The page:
Got a radio call just 50 meters below the summit. I needed to leave Christine with Fausto (EC Guide) and go down to Yanasacha again (5,600 m) in order to guide Bernard up (FRA) to the summit (his guide wasn't feeling good).
Felt like climbing Cotopaxi twice. Bernard (68) and I joined the rest of the french team up at the summit (5,897 m / 19,347 ft). We were the only team that summited that morning.
Got back from the summit with Bernard and Michele. Bernard slipped down near the traverse below the summit. Michele and I got him.. uff!.
Once in Yanasacha platform Rafael(EC) roped up with Bernard and I did the same with Michele. It was already 11:30 am and the snow conditions were awful!.
We all had a hard time crossing the deep crevasses above 5,500 m. The ice bridges were weak and pierced by the other teams on the way down.
Crevasse crossing picture
Rafael and I fixed lines and crossed our clients to the other side of the crevasses. As I was the last to cross the bridges, I broke them in two, the last ladder felt down to the void. but it was attached by a fix rope to the lip of the crevasse.
Five minutes later we triggered an avalanch. Rafael felt a couple meters down but he self arrested on time.
The day couldn't be complete without a heavy thunderstorm. Thunder stroke a few kms away... kind of scary at times.
Got back to the refuge at 1:30 pm. What a relief.
Got a late start but had great weather
This was my second time on Cotopaxi. Last time was in May 2005. This time I spent four days around the mountain. Day 1 I hiked up to the Refugio Jose Rivas and scouted the route up to the beginning of the glacier. This was a new route since 2005. Day 2 I scouted the route up to 5.500m. I was trying to find a good place to put up my tent as my plan was to make a high camp up the mountain. Not too many good camping sites to be found though.
Day 3 I started off with 25kg gear and found a spot up at 5.300m.
Unfortunatly one of my poles broke so I could not errect my tent. The wind was starting to get really bad. Fortunately I found an ice cave just around 100m from where I was. The cave provided my with an excellent and windproof shelter. I spent the night up there at 5.300m. However, the weather deteriorated and the wind kept growing in strenght. My summit push had to be aborted early the following morning. Next time I think I will go in the traditional way. Light gear and one push! :-)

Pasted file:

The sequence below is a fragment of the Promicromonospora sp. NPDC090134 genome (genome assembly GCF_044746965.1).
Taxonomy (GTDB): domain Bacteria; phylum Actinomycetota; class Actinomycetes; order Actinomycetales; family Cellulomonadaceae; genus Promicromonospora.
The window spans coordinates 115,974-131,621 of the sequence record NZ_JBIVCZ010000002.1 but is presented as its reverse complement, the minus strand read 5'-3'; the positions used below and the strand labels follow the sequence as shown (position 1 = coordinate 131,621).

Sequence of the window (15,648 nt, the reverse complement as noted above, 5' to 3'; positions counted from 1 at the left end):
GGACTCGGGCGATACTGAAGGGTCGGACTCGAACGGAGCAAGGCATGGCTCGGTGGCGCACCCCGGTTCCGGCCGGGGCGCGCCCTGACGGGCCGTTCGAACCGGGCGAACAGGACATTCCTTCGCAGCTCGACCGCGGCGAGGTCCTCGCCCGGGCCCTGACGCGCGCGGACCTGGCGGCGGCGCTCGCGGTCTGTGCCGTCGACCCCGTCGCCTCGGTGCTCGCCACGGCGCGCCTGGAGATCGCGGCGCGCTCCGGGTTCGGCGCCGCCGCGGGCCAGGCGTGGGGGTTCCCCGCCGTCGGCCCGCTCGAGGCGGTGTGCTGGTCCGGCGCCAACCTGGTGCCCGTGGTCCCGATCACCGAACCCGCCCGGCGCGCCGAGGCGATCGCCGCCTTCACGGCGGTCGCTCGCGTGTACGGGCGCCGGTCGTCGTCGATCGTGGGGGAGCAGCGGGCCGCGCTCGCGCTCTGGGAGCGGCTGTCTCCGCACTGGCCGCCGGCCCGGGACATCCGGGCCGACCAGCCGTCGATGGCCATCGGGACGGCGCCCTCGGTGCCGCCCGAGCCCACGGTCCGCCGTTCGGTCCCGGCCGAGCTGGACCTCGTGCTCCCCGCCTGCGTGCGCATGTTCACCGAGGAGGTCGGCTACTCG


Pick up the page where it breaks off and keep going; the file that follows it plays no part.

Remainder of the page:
Climbed with Darren (ENG) and Alex (ENG). It took us exactly 7 and a half hours to get to the summit (5,897 m/19,347 ft).
Great weather but I was getting cold due to our extremelly slow progress.
Ice bridges over the crevasses are getting weaker.
Nobody had reached the summit the past two days because of bad weather. When we left the refugio at 1am the weather was perfect. Reached the glacier after 1,5 hour where we put on crampons and roped up. Reached the top with my guide Nicolas in five hours from the refugio, right on time for sunrise. Only stayed 15 minutes at the top, good views of the crater but verycold, and no real views of surrounding volcanoes. Very windy in some parts. Got down in 2 hours. Climbed Pasochoa some days earlier to acclimatise. One of my favorite climbs so far.
Climbed with Dustin and Ammon and lets not forget Pablo!!....
Climbed with K'Ashem girls from Guatemala (Deysi and Valesca).
Very strong girls. We got to the summit at 6:15 am. Six hours 15 minutes after leaving the refuge. The last snow fall covered completely the trail above the glacier. I started breaking trail on fresh snow.
Saw other mountains from the summit (5,897 / 19,347 ft) as well as the crater. A fun climb!
Made it up in 5:30 in great conditions. Blue skies above the low lying clouds. The crater was awesome, and the crevasses continued to blow my mind. An amazing climb for sure.
Climbed with Gary (AUS) and Mary (AUS). We have a foot of new fresh snow on the mountain. I broke trail for the first couple hours. Weather was perfect.
Got to the summit (5,897 m/19,347 ft) at 5:30 am, right before sunrise. We could see all of the surrounding ecuadorian mountains, including Sangay erupting.
My last climb of Cotopaxi of 2009.